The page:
Serengeti is huge. I mean huge. You need to be patient to see the animals. Especially the big cats. After the first afternoon of slight disappointment, I was eager to see some cats. Patience is rewarded. After two days, we saw so many lions, that lions became boring🙂. We saw lots of elephants and three leopards (very rare of to see a leopard since they are solitary and hunt by night. By this time we had seen all the big five. We were eager to see some cheetahs, but no cheetahs yet. The highlight in the central serengeti was the two lion hunts we saw. The first one lasted about 2 hours as the lioness stalked some Thompson’s gazelles, and finally went for the kill. The second was a failed attempt by a pair of lions to get some warthogs.

In the central Serengeti we stayed at the Lemala Tented Camps. We have to say that this was the best lodging of our entire stay. Camping out in the middle of the Serengeti in absolutely luxurious tents that have bathroom with hot shower attached.

The camps are nothing short of luxury. They even have attached bathrooms with hot showers. Each tent has a dedicated tent attendant who takes care of us. These camps have “talking showers”. The attendant stands outside your bathroom as you take a shower. He fills up the bucket outside with hot water that makes the shower work. Throughout your shower you keep talking to him to add more or less hot/cold water to adjust the temperature. These are your shower “controls”. Glamping at its best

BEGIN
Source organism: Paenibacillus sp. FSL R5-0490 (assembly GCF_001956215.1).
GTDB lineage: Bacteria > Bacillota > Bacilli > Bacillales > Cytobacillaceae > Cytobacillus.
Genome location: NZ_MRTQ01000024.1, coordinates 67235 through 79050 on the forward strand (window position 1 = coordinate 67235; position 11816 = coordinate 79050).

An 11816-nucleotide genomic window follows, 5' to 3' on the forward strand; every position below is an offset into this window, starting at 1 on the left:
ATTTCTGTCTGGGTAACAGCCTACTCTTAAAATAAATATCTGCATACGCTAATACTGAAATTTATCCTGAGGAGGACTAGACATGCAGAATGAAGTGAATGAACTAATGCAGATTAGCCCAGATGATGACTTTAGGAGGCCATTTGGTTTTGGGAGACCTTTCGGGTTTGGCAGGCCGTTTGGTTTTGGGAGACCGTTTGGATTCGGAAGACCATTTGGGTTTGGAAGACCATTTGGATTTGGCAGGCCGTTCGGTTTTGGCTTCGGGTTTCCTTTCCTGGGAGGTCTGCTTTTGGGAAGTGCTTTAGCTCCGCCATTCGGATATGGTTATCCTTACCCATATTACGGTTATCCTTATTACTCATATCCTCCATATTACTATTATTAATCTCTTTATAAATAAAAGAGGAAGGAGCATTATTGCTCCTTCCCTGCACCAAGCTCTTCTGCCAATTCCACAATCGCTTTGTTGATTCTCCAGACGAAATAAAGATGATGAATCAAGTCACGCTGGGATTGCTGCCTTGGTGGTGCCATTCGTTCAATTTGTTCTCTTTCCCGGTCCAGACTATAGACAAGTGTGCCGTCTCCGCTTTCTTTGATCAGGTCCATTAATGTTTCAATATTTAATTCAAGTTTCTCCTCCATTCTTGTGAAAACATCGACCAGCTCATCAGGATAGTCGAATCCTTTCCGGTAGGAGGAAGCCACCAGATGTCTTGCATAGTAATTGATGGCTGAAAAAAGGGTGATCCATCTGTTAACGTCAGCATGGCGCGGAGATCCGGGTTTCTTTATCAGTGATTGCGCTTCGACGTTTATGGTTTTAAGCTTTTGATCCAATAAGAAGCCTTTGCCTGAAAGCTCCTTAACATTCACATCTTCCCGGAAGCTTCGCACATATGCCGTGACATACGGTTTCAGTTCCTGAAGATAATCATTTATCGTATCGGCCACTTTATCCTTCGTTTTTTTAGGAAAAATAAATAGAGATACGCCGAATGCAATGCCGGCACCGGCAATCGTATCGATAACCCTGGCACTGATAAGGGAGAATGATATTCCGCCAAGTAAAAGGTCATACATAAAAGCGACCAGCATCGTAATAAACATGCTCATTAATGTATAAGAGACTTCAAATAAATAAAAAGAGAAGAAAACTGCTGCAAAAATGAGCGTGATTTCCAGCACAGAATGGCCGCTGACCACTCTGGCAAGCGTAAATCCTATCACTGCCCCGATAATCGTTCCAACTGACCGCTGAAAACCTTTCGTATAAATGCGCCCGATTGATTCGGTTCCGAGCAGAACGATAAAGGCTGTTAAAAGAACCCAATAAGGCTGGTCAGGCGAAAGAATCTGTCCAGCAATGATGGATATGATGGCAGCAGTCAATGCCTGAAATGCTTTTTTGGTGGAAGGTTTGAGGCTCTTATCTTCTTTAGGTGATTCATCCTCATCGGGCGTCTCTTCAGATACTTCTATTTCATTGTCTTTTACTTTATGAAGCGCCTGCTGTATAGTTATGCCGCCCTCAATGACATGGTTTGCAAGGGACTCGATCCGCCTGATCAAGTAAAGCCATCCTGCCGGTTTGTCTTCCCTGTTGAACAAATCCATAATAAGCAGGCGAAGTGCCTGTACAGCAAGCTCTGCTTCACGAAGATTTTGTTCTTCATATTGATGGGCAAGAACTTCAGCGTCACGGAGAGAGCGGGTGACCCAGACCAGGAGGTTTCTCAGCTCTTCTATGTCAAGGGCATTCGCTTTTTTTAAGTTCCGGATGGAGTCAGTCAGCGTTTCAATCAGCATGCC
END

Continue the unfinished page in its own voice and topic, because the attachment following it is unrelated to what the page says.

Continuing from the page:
Serengeti Lemala Ewanjan Camp

Day 10 and 11

Day 10 was a Very long drive to the north Serengeti near the Mara river.

We drove north through the Tagora plains, Lobo hill and passed the Grumeti river. From there we turned east to go towards the Mara. Until now, the road was unpaved and bumpy. Full of rocks and gravel. We thought this was the worst. However, the road from here on was almost non existent. We were practically driving over dirt tracks, if you could call it that. This was pretty much it for the next few hours until we reached our camp.

On the way we saw lots of migrating wildebeests and zebras. We stopped for game drives and lunch. As we approached the north, our guide spotted some lions. We drove very near the lions and saw them mate! After the lions, our guide indicated that there were cheetahs nearby. Not sure how he knew, but our car went cheetah sighting off road. Off road driving is allowed here as long as only one car approaches the animals one at a time. We were lucky, as we spotted a resting cheetah and were able to drive right next to it. Drove again to reach the mara where we stayed at the Lemala Tented Camps for the next two nights. Same excellent camps as before.

This was the end of our safari experience. The next day we took a flight to Zanzibar where we stayed three nights.


Lemala Mara Camp